If there’s anything that was news worthy in oil this week it was quickly lost in the quick quotes of Donald Trump's debate. Here’s the thing, the GOP debate likened to crude oil: nobody cares as long as America wins. So many have been trying so hard to call the “oil glut” a crisis when it’s just the opposite.
Right now America is where it wanted to be for so long; stability, supply and cheap fuel. Why all the fuss? Oh, I see, all of a sudden we have a bleeding heart for oil producers that will have to shut down because they aren’t making any money. Right and America is dying for another season of Honey Boo Boo. Remember the days when Big Oil was the most revered industry in the world. I still have a picture of an oil covered baby duckling on my website in case you may have forgotten. What about our “addiction to oil”?
Now, let’s have a moment of silence for my beloved $100 per barrel oil. It’s gone and probably not coming back until Saudi Arabia joins Greenpeace. Well O.K., let’s be more realistic. The fact is that the world has to get back to being the well oiled (ugh) machine that it once was. We have to see GDP in the United States at or above 3%. We need to see China knocking on double digit growth and finally, we need the European Union to at least get something close to 2%.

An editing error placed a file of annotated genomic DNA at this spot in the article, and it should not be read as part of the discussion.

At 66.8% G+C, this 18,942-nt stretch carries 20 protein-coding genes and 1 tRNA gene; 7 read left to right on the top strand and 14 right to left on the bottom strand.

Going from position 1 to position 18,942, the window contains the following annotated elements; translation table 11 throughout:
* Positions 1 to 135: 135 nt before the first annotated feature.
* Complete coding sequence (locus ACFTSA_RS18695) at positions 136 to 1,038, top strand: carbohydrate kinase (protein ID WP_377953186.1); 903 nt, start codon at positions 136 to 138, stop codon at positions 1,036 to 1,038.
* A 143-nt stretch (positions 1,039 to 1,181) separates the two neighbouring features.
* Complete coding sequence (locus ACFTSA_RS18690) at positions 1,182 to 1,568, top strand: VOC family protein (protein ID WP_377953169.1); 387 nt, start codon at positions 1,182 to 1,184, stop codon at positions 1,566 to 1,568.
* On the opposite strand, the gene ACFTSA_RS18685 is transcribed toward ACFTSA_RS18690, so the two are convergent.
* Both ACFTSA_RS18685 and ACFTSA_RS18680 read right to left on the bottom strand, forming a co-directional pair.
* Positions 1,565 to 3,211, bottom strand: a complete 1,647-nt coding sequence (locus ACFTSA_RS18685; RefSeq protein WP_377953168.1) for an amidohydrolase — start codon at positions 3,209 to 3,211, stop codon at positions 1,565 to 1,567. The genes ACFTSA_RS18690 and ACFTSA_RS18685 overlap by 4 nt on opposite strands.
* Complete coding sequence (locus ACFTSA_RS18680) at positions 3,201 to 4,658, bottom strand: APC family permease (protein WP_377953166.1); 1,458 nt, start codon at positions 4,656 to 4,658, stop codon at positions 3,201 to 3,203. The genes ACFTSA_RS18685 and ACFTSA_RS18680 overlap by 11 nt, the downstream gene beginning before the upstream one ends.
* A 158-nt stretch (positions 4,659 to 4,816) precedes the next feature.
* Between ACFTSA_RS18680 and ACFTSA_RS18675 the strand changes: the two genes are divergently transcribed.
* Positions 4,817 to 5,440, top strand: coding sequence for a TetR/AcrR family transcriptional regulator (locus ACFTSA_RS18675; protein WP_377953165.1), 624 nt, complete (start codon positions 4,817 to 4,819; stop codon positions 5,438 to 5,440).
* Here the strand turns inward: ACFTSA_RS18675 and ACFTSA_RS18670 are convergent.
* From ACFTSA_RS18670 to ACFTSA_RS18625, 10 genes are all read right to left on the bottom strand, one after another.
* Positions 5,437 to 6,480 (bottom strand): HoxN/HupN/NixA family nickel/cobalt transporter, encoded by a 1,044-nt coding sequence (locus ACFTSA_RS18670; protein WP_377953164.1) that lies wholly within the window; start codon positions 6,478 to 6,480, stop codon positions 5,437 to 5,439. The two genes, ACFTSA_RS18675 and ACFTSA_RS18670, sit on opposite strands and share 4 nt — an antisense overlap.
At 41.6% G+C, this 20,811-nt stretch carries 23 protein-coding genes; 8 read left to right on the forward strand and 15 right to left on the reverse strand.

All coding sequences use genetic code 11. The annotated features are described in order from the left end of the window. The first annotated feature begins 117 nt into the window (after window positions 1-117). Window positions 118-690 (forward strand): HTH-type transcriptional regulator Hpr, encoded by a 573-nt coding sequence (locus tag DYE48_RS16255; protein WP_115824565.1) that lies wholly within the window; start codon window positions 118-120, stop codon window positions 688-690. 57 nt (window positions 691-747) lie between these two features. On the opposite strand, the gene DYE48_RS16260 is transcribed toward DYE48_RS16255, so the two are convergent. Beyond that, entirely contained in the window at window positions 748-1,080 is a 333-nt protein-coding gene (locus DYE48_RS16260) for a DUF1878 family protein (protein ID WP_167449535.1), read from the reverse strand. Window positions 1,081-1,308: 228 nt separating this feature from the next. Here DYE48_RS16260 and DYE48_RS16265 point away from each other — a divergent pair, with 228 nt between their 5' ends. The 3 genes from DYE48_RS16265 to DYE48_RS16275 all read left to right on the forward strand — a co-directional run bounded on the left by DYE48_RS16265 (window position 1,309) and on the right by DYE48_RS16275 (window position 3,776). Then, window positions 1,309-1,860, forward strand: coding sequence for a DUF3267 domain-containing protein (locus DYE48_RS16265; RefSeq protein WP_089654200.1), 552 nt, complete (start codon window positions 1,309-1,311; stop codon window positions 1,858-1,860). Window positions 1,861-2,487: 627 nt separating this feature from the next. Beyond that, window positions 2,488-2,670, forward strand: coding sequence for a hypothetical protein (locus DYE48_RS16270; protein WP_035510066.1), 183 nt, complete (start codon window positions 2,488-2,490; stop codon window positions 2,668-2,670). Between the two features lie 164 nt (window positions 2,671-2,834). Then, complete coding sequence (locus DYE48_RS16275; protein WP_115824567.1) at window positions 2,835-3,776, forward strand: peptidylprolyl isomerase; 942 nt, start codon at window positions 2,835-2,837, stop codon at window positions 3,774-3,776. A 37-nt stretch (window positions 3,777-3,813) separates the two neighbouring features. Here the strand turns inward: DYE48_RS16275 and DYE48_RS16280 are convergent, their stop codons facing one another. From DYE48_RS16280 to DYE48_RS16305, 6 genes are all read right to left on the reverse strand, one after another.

Yeah, you can stop laughing now. As it might only seem like a dream to get back to that state of nirvana, that’s the reality of $100 oil. For now, we’re going to have to find a balance between what we have, what they have and what everyone wants to consume.
There will be blood. We’re going to see the loss of wealth trickle down to everyone from the labor helping produce the oil and gas to the people collecting shrinking royalties. Conversely, there will be “oil-flation, but not in the big picture, but at the street level. This loss of wealth at the labor level s going to sting, as well as those that we’re pulling income from royalties in far off the map places. In turn we’ll see oil prices edge higher as our production increases and the possibility is that we won’t see production as eager to come back online as once thought.